It was July 6, and I'd met up with my girl Allison at Crystal City Sports Pub to celebrate her turning the Big 3-0. We'd had a few beers, a few laughs, and before I knew it, it was very nearly past my bedtime and I was tipsy. By then, her husband had shown up, so I paid my tab, bid them adieu and stumbled home to face-plant in my pillow-top mattress and sateen sheets.
... but not quite. As with any time I tip back a few, I get all... dexterous, or something, and I feel the need to push buttons on every piece of electronic equipment I own. This drunken idiocy ranges from the relatively benign (e.g. buying Lady Gaga's latest on iTunes) to the completely irreparably tragic (e.g. sending embarrassingly maudlin text messages to people I definitely shouldn't).
On that night, the electro-philia was on the higher end of the scale, as I had decided it would be a good idea to Facebook stalk the people who follow me on Twitter whose full names appear in their profiles.
In doing this, I came across one such stalkee whose profile was moderately unlocked. In his photo banner section, there appeared picture after picture of the gentleman in various stages of cuddling with a charming brunette. The pair appeared at baseball stadiums, at bars, in New York City, at the Georgetown waterfront...
Basically, they looked like energetic, social people -- people who would be cool to hang out with.
This revelation, I decided, was far too important to keep to myself. I promptly clicked the "Message" button.
"I want to be friends with you and your girlfriend," I wrote with a sense of urgency. "You guys look happy!!!"
I got his response when I woke up the next morning: "Well... I hate to deny you that, but [she] and I broke up about two months ago. I, however, am tons of fun. I'm even more amusing if I have more than 140 characters to express myself. Want to grab drinks sometime soon?"
Well, that was unexpected, I thought to myself. I genuinely hadn't intended that message to throw down the dating gantlet, but hey, I'm adventuresome gal who's always down to meet someone new.
We had a few scheduling conflicts -- including me postponing our date one day due to Truckeroo-induced sickness -- which ultimately led us to decide to meet up at Smith Commons on H Street Sunday night.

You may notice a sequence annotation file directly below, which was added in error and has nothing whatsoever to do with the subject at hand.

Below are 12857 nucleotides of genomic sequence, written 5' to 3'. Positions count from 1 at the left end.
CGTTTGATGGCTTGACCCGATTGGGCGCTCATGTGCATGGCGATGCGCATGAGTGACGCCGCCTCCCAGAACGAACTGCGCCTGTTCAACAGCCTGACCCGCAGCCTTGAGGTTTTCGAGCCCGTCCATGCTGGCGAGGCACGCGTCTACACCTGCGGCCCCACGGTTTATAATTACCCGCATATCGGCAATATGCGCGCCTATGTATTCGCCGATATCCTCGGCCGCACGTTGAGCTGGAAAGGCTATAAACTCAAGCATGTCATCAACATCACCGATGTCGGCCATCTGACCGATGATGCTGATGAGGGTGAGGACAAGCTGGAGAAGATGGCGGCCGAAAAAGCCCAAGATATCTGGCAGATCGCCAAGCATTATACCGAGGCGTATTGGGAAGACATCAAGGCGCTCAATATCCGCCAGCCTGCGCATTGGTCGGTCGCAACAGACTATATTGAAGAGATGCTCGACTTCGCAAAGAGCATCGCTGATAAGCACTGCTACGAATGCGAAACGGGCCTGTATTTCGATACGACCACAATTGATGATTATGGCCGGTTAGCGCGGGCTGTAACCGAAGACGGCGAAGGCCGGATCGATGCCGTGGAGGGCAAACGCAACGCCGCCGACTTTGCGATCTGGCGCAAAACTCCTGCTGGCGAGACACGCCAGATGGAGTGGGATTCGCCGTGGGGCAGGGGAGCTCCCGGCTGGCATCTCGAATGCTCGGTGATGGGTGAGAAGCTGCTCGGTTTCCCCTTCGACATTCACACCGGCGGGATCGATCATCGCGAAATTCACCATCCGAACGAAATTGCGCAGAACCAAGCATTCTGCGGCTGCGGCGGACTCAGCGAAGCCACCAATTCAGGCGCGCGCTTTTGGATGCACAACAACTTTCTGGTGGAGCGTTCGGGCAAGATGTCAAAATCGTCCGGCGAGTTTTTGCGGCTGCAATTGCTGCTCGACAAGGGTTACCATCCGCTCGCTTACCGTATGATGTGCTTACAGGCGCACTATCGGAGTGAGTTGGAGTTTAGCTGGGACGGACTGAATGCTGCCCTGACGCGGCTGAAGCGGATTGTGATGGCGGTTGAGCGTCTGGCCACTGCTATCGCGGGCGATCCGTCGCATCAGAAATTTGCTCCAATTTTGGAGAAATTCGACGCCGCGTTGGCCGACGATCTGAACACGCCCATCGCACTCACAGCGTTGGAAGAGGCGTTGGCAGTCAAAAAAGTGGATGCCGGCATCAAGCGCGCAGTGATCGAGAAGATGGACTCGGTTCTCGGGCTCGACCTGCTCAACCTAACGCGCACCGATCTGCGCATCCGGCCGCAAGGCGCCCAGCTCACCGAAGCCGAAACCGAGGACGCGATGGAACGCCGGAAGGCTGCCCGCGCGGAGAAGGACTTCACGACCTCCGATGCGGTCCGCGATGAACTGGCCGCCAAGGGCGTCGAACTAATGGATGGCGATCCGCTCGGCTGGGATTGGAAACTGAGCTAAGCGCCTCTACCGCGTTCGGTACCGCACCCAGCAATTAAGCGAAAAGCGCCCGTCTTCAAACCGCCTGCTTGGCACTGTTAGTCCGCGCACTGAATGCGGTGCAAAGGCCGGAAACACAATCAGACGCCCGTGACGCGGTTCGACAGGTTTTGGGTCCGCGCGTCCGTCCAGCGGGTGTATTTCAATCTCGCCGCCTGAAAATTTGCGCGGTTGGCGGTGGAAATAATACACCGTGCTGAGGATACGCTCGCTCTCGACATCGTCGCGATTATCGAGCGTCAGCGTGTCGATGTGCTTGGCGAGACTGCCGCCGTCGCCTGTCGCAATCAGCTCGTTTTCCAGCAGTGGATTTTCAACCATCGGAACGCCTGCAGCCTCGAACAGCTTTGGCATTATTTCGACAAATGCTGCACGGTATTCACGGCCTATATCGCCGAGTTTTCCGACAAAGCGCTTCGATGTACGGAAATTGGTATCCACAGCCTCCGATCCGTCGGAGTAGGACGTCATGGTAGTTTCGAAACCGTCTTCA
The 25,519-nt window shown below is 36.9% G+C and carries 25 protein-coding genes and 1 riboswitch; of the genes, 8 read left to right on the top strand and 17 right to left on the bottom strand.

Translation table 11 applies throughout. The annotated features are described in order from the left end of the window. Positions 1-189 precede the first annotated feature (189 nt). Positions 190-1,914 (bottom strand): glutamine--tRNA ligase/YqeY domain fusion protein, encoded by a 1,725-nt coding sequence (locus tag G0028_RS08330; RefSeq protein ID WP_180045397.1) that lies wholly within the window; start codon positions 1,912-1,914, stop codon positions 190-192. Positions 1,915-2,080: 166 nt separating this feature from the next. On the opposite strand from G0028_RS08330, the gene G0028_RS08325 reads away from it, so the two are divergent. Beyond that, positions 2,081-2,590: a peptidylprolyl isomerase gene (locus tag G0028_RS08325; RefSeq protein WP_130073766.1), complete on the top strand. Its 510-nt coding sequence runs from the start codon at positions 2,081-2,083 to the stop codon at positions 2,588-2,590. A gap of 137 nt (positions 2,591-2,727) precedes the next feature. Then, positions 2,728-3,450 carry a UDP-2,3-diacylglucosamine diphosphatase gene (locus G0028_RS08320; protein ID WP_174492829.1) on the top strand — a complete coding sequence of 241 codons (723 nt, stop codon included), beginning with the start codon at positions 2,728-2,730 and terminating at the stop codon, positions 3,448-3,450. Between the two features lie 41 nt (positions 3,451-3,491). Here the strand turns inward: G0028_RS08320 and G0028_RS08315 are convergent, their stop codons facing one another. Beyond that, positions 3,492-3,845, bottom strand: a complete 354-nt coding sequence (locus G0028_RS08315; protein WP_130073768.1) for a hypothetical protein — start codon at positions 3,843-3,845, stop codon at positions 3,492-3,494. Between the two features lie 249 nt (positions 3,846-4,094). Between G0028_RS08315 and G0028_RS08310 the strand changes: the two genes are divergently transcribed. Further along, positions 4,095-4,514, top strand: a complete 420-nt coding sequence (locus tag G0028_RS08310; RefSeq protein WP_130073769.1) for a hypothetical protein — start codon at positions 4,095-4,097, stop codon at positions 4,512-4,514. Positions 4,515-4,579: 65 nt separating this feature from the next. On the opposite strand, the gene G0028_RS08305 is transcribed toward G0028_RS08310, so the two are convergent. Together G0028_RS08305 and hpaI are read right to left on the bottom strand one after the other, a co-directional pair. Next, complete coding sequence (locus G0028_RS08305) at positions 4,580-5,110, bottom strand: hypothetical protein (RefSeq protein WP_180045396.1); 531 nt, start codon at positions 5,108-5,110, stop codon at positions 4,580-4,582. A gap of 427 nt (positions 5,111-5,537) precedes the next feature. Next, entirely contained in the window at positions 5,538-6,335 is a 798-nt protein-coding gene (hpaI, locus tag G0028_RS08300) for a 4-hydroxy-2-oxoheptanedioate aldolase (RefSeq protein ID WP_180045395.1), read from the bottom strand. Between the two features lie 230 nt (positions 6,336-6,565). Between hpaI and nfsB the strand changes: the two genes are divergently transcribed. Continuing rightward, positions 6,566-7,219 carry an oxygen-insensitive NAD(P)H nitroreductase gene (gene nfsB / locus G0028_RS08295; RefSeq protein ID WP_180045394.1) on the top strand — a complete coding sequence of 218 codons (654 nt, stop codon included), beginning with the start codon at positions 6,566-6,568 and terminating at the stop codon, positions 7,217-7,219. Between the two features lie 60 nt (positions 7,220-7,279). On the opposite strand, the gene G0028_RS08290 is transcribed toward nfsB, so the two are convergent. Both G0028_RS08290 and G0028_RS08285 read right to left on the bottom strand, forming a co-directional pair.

The writer arrived before me and had already staked out a spot at the bar by the time I got there. He was playing with his cell phone and sipping an IPA.
"So what's good here?" I said as I sidled up next to him.
We introduced ourselves, and he asked me if I'd prefer to sit at the bar for a while or "get a table, like big kids?"
"Why don't we order beer here first, like college kids?" I replied, playing off his quip.
He didn't get my joke at first, and asked me to explain it to him. My cheeks flushed with humiliation as I retraced the steps of my failed attempt at humor.
However, once he understood what I'd been trying to say, he continued the bit: "And then we can order cocktails like adults, and then get an early-bird dinner like old people!"
"We've already missed the early-bird dinner -- we'd have to stay here until tomorrow afternoon!"
"Well, old people always overstay their welcome, so that still works," he finished the joke.
And that exchange kind of set the tone for the whole evening. The writer -- whose technical title is something vaguely social media-y, but I didn't want to use it as his pseudonym because it makes him sound like a total tool box -- is really sharp and witty, and can quickly think of the kind of quips and comebacks it takes me WEEKS to think of (and then weeks later, when the eureka moment hits, I flagellate myself and moan, "Agghh, I should have said THAT!").
We started off talking a bit about our upbringings -- we'd discovered when exchanging phone numbers that we're both Midwestern kids, with the writer hailing from Kansas City and me from Cincinnati. Though I've dated men from all across this great nation, I always find myself more "at home" with the Midwestern ones -- it's just something in the water there, I guess.